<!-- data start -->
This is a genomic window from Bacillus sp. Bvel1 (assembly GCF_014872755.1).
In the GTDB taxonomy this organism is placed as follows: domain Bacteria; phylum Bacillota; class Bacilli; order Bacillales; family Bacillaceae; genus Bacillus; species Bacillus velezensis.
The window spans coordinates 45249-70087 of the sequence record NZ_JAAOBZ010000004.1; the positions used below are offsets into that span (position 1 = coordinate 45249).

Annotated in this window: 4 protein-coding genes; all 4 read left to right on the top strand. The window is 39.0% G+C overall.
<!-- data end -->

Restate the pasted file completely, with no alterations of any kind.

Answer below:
This is a genomic window from Bacillus sp. Bvel1 (assembly GCF_014872755.1).
In the GTDB taxonomy this organism is placed as follows: domain Bacteria; phylum Bacillota; class Bacilli; order Bacillales; family Bacillaceae; genus Bacillus; species Bacillus velezensis.
The window spans coordinates 45249-70087 of the sequence record NZ_JAAOBZ010000004.1; the positions used below are offsets into that span (position 1 = coordinate 45249).

Annotated in this window: 4 protein-coding genes; all 4 read left to right on the top strand. The window is 39.0% G+C overall.